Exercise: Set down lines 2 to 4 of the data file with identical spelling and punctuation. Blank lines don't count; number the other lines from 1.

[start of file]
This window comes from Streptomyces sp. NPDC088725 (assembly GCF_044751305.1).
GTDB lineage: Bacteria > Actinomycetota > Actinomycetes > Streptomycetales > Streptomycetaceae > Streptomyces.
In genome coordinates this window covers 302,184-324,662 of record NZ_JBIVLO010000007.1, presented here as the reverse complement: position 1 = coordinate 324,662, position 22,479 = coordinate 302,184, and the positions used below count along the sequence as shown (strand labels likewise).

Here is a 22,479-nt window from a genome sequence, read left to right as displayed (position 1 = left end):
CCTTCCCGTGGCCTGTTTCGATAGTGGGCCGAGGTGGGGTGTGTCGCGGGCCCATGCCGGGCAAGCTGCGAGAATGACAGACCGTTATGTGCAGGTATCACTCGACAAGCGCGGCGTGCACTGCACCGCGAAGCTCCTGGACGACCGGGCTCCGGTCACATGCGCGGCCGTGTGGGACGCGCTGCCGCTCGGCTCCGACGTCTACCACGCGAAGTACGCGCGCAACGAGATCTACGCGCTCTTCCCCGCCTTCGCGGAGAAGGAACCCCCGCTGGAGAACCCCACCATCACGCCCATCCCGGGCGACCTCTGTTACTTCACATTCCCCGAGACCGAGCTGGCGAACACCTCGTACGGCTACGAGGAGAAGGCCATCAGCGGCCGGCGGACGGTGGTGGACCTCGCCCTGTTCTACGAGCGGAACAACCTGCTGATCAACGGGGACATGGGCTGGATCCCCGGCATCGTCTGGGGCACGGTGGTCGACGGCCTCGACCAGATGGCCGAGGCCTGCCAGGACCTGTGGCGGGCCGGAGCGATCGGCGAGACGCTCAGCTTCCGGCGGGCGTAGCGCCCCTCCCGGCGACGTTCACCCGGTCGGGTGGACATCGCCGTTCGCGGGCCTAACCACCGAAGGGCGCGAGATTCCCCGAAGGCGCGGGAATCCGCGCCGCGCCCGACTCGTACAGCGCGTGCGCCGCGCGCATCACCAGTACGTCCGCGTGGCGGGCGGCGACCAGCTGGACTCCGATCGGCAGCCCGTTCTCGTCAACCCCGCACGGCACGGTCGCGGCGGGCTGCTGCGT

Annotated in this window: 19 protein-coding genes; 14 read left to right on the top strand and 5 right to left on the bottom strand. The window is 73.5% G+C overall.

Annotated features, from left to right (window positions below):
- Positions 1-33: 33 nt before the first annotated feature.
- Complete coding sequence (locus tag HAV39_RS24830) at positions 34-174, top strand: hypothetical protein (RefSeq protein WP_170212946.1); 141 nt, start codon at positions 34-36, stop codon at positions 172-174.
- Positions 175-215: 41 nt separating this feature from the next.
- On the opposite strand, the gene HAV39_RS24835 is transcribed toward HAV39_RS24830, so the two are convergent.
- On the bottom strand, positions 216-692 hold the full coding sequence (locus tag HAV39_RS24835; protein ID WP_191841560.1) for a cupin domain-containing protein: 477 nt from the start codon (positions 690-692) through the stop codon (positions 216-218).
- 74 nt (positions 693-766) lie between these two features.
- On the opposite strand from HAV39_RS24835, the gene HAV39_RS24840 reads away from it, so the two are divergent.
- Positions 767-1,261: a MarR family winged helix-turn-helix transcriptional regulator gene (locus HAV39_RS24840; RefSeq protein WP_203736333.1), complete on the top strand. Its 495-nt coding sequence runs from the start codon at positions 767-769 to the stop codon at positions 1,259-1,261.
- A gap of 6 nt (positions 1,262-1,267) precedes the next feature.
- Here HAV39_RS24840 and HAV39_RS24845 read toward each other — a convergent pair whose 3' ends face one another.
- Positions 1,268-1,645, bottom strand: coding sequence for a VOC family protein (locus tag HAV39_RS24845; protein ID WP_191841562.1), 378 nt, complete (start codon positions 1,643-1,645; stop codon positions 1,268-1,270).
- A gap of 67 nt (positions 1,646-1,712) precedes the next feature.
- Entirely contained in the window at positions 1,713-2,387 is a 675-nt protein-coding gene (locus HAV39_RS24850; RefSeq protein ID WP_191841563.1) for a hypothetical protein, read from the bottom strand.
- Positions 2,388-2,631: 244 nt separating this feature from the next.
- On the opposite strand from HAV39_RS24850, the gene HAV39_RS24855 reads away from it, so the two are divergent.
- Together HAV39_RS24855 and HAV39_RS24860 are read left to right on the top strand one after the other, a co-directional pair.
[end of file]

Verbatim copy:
GTDB lineage: Bacteria > Actinomycetota > Actinomycetes > Streptomycetales > Streptomycetaceae > Streptomyces.
In genome coordinates this window covers 302,184-324,662 of record NZ_JBIVLO010000007.1, presented here as the reverse complement: position 1 = coordinate 324,662, position 22,479 = coordinate 302,184, and the positions used below count along the sequence as shown (strand labels likewise).

Here is a 22,479-nt window from a genome sequence, read left to right as displayed (position 1 = left end):